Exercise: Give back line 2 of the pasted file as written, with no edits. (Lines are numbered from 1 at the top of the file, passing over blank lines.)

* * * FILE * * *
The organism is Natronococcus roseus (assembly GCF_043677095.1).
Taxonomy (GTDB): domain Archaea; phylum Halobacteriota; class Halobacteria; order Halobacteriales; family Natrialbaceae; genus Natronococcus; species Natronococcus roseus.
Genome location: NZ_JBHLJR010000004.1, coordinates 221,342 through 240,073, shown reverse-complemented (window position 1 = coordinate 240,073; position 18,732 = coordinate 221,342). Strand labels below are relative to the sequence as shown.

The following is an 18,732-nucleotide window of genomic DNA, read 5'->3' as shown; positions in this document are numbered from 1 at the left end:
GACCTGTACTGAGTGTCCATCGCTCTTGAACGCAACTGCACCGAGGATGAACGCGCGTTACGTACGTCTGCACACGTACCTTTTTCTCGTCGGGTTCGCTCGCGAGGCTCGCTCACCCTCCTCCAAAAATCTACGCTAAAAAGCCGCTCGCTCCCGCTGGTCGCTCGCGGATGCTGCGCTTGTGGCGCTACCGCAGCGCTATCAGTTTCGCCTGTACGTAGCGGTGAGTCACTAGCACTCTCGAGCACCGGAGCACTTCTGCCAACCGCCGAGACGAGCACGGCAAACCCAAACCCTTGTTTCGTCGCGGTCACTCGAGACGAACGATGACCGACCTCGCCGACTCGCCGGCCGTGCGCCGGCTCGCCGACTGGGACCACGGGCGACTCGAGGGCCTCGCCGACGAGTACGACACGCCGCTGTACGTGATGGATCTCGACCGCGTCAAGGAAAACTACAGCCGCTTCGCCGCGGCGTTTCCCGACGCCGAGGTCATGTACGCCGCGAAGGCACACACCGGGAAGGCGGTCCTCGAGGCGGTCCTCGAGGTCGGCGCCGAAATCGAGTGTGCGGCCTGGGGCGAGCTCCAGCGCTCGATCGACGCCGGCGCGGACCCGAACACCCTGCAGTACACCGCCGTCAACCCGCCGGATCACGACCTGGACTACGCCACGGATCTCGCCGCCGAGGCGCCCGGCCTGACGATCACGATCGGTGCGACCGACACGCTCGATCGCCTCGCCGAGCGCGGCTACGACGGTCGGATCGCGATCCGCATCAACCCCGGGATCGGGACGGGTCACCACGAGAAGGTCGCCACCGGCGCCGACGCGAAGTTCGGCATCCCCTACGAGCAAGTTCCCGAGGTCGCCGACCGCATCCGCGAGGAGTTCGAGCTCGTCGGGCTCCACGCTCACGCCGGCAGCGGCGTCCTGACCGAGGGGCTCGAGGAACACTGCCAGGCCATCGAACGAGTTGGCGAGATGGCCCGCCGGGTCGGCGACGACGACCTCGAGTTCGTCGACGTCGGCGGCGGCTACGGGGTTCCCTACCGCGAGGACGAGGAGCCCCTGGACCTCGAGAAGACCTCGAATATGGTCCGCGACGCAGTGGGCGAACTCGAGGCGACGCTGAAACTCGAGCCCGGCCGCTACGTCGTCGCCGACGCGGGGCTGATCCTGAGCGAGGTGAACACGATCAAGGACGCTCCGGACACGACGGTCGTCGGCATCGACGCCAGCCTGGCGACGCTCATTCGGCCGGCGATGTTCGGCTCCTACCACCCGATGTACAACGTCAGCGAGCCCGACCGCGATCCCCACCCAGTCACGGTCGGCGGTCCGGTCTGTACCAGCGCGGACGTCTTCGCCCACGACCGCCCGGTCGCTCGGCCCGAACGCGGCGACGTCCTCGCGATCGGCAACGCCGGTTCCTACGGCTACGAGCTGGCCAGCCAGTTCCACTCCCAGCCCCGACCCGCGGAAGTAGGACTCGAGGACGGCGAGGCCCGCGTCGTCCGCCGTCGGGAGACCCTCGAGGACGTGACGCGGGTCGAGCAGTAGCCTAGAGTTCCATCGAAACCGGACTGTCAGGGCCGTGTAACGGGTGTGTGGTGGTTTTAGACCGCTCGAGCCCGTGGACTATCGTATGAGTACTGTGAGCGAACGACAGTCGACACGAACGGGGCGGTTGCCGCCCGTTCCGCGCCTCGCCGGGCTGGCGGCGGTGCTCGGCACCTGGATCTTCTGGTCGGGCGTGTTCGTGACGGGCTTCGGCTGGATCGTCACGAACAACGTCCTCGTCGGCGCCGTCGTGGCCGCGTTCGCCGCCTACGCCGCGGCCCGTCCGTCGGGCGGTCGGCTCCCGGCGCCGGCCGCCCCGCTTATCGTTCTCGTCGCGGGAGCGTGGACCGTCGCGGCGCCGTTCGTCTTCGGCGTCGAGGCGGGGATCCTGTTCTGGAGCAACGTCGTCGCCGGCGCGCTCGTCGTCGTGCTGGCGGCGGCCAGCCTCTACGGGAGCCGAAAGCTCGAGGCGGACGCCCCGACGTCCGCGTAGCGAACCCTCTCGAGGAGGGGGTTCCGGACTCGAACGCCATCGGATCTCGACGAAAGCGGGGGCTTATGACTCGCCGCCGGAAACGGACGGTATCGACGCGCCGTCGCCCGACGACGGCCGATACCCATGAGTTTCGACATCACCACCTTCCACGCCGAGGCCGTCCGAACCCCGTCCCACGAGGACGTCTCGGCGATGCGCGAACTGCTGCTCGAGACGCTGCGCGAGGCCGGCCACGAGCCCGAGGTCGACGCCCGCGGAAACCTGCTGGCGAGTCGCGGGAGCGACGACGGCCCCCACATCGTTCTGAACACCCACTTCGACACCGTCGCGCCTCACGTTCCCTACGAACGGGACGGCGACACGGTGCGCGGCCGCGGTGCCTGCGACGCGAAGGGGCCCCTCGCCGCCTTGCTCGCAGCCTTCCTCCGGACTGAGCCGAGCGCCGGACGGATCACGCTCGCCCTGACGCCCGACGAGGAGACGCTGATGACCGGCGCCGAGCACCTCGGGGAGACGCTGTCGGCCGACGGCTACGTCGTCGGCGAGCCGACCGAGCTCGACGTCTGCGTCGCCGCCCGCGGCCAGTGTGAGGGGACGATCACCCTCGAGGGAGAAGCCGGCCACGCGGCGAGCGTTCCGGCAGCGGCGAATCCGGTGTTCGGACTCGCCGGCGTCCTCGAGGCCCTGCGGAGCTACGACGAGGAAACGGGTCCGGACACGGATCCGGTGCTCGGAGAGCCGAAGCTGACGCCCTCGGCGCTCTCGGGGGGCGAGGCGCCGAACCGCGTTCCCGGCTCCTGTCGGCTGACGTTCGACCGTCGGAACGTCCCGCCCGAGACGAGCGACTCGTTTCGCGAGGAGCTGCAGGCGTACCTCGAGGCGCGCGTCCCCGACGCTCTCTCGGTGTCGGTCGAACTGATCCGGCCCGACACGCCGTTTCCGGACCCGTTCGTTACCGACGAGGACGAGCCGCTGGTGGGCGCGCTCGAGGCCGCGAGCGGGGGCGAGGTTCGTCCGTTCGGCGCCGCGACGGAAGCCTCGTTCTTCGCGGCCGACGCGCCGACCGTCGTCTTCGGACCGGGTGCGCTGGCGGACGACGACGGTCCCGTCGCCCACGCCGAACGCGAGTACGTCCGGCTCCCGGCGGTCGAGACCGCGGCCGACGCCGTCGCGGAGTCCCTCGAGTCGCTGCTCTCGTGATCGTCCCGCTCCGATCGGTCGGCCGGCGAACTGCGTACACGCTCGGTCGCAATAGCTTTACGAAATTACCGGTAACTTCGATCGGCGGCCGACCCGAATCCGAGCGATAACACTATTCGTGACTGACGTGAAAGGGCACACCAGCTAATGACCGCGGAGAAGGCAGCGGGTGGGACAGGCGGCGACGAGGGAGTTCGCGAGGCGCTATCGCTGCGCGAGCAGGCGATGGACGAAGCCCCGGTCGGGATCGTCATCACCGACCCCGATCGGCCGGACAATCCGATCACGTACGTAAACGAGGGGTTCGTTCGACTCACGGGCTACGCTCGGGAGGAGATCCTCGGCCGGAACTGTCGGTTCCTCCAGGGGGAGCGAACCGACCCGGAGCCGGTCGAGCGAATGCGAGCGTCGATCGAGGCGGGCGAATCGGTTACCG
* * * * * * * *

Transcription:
Taxonomy (GTDB): domain Archaea; phylum Halobacteriota; class Halobacteria; order Halobacteriales; family Natrialbaceae; genus Natronococcus; species Natronococcus roseus.